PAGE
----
Autogenous iliac crest bone grafting for tibial nonunions revisited: does approach matter?
BACKGROUND:Tibial nonunion remains a considerable burden for patients and the surgeons who treat them. In recent years, alternatives to autogenous grafts for the treatment of tibial nonunions have been sought. The purpose of this study was to evaluate the efficacy of autogenous iliac crest bone graft (ICBG) in the treatment of tibial shaft nonunions. MATERIAL AND METHODS/METHODS:Sixty-nine patients were identified who underwent ICBG for repair of atrophic or oligotrophic tibial nonunion and had complete data with at least one year of follow-up (mean 27.9Â months). Surgical treatments consisted of revision/supplemental fixationâ€‰Â±â€‰ICBG. Surgical approaches for graft placement were either posterolateral (PL), anterolateral (AL), or direct medial (DM). Healing status, time to union, postoperative pain, and functional outcomes were assessed. RESULTS:Bony union was achieved by 97.1% (67/69) of patients at a mean time of 7.8â€‰Â±â€‰3.2Â months postoperatively. There was no significant difference in mean time to union between the three surgical approach groups: (PL (44.9%)â€‰=â€‰7.3Â months, AL (20.3%)â€‰=â€‰9.2Â months, DM (34.8%)â€‰=â€‰7.6Â months; pâ€‰=â€‰0.22). Intraoperative cultures obtained at the time of nonunion surgery were positive in 27.5% of patients (19/69). Positive cultures were associated with need for secondary surgery as 8/19 patients (42.1%) with positive cultures required re-operation. Two out of four patients that developed iliac donor site hematomas/infections requiring washout had positive intraoperative cultures as well. There was no difference in final SMFA among the three surgical approach groups. CONCLUSIONS:Autogenous ICBG remains the gold standard in the management of persistent tibial nonunions regardless of surgical approach. There is a small risk for complication at the iliac crest donor site. Given the high union rate, autogenous iliac crest bone grafting for tibial nonunion remains the gold standard for this difficult condition. LEVEL OF EVIDENCE/METHODS:Level III.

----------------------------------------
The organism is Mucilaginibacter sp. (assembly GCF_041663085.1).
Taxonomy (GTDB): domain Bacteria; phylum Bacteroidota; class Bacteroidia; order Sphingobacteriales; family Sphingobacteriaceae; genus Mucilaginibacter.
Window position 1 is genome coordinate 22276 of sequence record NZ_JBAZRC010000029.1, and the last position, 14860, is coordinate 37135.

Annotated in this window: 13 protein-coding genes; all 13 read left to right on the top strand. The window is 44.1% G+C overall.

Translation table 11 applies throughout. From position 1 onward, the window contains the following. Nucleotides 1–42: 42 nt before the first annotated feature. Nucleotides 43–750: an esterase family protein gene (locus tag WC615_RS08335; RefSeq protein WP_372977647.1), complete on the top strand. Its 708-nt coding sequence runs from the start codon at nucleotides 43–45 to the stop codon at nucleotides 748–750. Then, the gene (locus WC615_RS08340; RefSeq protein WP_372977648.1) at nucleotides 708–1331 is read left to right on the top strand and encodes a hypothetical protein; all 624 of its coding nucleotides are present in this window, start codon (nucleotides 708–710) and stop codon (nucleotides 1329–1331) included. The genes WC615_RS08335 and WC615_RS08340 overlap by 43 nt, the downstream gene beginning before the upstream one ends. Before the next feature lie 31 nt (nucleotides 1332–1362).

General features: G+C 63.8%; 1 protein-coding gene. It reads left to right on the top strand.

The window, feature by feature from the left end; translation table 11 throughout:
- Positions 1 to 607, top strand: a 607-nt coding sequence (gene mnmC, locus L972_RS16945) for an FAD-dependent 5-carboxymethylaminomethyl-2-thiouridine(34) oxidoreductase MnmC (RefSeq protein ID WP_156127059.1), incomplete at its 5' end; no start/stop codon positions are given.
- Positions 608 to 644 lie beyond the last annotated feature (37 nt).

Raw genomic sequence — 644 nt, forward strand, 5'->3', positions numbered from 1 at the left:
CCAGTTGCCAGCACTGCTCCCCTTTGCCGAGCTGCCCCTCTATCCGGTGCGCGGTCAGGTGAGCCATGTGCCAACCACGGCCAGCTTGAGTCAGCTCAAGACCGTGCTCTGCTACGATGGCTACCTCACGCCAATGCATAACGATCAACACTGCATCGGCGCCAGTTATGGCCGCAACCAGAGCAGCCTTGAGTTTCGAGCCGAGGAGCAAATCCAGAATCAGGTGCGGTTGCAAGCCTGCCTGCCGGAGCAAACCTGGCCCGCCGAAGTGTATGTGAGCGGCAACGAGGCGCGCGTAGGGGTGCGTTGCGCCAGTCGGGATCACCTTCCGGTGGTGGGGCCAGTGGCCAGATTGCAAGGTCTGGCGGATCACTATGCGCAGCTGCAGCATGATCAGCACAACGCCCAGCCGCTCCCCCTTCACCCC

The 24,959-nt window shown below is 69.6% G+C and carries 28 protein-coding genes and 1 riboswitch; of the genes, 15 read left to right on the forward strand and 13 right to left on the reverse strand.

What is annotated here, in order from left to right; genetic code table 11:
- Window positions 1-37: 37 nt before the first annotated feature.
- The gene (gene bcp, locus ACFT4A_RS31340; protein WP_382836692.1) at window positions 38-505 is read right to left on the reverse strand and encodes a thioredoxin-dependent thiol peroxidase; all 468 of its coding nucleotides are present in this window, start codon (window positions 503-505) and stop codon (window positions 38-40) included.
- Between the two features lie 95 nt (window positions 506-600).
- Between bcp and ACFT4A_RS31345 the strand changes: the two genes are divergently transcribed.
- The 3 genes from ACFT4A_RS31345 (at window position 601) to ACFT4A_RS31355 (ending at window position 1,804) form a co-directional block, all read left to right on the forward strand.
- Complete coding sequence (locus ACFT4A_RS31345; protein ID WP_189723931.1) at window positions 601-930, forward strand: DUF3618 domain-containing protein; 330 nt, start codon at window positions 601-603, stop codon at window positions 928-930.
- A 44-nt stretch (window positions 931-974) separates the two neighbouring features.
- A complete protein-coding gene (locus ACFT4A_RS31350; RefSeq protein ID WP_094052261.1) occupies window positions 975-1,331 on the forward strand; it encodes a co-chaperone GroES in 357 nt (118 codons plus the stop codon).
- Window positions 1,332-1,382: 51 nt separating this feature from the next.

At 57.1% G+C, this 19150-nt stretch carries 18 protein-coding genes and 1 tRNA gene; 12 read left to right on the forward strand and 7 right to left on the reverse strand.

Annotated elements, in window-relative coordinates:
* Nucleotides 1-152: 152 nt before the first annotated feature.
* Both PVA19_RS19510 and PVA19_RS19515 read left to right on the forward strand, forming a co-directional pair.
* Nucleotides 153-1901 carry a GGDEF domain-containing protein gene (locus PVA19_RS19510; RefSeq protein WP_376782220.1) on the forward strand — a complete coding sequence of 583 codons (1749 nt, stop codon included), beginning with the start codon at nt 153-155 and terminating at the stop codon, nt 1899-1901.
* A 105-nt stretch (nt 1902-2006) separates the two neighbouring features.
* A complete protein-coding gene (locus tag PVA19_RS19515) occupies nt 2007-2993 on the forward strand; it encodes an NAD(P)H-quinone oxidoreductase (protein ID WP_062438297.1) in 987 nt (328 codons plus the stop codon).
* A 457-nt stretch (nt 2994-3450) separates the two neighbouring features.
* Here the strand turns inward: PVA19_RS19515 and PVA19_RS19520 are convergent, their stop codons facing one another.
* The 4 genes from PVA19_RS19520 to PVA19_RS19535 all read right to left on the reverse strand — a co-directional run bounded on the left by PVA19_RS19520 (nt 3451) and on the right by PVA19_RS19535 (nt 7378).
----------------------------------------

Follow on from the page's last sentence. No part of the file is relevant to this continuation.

Transfusion timing relative to surgery does not impact outcomes in hip fracture patients